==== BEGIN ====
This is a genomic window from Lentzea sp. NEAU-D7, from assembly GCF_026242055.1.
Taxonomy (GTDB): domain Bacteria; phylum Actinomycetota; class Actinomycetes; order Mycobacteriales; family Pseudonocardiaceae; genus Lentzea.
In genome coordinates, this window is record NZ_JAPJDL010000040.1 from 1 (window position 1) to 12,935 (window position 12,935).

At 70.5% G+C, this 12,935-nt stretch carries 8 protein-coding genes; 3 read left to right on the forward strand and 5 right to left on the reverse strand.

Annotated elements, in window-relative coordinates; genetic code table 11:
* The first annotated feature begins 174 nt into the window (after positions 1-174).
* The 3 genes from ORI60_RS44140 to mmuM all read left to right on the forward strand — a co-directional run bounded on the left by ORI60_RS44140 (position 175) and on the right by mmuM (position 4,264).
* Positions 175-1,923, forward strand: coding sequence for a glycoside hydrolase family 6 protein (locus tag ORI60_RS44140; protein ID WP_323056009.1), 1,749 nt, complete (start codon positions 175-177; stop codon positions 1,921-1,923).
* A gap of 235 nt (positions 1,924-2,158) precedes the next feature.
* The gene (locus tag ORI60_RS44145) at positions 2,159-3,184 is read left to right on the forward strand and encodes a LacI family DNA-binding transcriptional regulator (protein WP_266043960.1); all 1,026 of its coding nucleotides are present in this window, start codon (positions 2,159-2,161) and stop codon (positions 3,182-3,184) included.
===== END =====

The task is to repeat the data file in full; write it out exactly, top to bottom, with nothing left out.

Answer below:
This is a genomic window from Lentzea sp. NEAU-D7, from assembly GCF_026242055.1.
Taxonomy (GTDB): domain Bacteria; phylum Actinomycetota; class Actinomycetes; order Mycobacteriales; family Pseudonocardiaceae; genus Lentzea.
In genome coordinates, this window is record NZ_JAPJDL010000040.1 from 1 (window position 1) to 12,935 (window position 12,935).

At 70.5% G+C, this 12,935-nt stretch carries 8 protein-coding genes; 3 read left to right on the forward strand and 5 right to left on the reverse strand.

Annotated elements, in window-relative coordinates; genetic code table 11:
* The first annotated feature begins 174 nt into the window (after positions 1-174).
* The 3 genes from ORI60_RS44140 to mmuM all read left to right on the forward strand — a co-directional run bounded on the left by ORI60_RS44140 (position 175) and on the right by mmuM (position 4,264).
* Positions 175-1,923, forward strand: coding sequence for a glycoside hydrolase family 6 protein (locus tag ORI60_RS44140; protein ID WP_323056009.1), 1,749 nt, complete (start codon positions 175-177; stop codon positions 1,921-1,923).
* A gap of 235 nt (positions 1,924-2,158) precedes the next feature.
* The gene (locus tag ORI60_RS44145) at positions 2,159-3,184 is read left to right on the forward strand and encodes a LacI family DNA-binding transcriptional regulator (protein WP_266043960.1); all 1,026 of its coding nucleotides are present in this window, start codon (positions 2,159-2,161) and stop codon (positions 3,182-3,184) included.